Not only was it normal, it was expected. My brain was trying to process the fact that someone I had put my complete faith and trust in had betrayed me. I was trying to figure out how to make sense of my new world. In a matter of days, what I thought was my marriage, my future, had been flipped upside down. I was expected to have a whole new way of living. My life had been derailed and so had my brain. I was in shock.



There were moments, literally moments, that I felt compassion, then hatred for my husband in the days following disclosure. I wanted revenge, then I wanted to hug him and tell him it would be okay, we would figure this mess out together. I wanted to make love to him, then would be revolted by the mere touch of his hand on mine.



Those first few weeks were brutal. B.R.U.T.A.L. The myriad of emotions I experienced from moment to moment, hour to hour were so confusing, it left me exhausted, depressed, anxious, angry, confused and devastated.



The only way I know how to explain it is by comparing it to an egg. My brain was the inside of the egg. The shell was my world as I knew it before disclosure. After disclosure, the split happened and the egg cracked. I tried to keep my brain from oozing out.



The harder I fought, the more the egg white slipped through my fingers. I feared that my inner core, the yolk, would be next, so I held on as tight as I could to my emotions and tried to keep them from spilling out of the egg and through my fingers.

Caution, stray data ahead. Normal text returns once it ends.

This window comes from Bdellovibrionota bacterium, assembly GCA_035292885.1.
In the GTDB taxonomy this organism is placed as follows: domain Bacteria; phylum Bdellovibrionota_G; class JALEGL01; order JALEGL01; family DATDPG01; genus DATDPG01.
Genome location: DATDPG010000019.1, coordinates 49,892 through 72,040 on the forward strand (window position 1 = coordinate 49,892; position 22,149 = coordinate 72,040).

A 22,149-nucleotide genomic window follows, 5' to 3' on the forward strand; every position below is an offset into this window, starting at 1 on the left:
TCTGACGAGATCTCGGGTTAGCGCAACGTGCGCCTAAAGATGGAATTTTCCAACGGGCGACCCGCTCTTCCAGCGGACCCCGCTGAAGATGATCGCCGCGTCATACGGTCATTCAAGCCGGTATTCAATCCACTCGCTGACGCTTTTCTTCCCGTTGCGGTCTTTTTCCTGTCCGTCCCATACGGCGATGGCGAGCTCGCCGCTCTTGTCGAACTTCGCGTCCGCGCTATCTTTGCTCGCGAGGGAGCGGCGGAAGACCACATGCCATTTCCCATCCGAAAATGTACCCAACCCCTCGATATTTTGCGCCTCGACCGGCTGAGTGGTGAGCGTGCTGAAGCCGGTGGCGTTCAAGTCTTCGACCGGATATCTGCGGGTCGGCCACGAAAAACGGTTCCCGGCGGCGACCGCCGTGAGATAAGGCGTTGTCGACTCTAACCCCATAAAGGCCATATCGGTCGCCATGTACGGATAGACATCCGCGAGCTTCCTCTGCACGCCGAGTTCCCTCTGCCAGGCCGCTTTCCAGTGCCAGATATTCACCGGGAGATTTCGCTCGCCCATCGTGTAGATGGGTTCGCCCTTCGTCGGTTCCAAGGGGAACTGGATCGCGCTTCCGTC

However, that Relational Trauma just doesn’t go away on it’s own. The nightmares persist. The anxiety attacks continue. The fear of going to places that trigger you still remain and I stayed stuck and thought I was bananas for feeling this way, until I read, Your Sexually Addicted Partner.



Inside was a list of all of my symptoms and then some. Ka Bam! I realized I’m not alone! I’m not "crazy" to feel the way that I do. I was elated! Beyond words. It gave me courage to move into action and not wallow with the people I had chosen to surround myself with. No more Negative Nancy’s for this chick. They were doing more harm than good.



Now it was time to do something about that egg I was trying to keep control off, but what? The hatred of Devin had gone away after the first few days…thank God. So did the desire for revenge, but I was struggling terribly with hypervigilance, anger, guilt, distrust, and my all time favorite: control.



I found that I needed help. I couldn’t travel this road alone. I sought out S-Anon, counseling, shut down my old curse-filled, negative blog and opened up this new one and the rest is history. I found that the egg didn’t need me to hold it together. That sometimes, when we break a few eggs along the way, add ingredients like a healthy recovery, the end result is a beautiful cake.



I only wish I had known that the emotions I’d been experiencing immediately after disclosure and for months afterward were totally normal.



What do you wish you had known?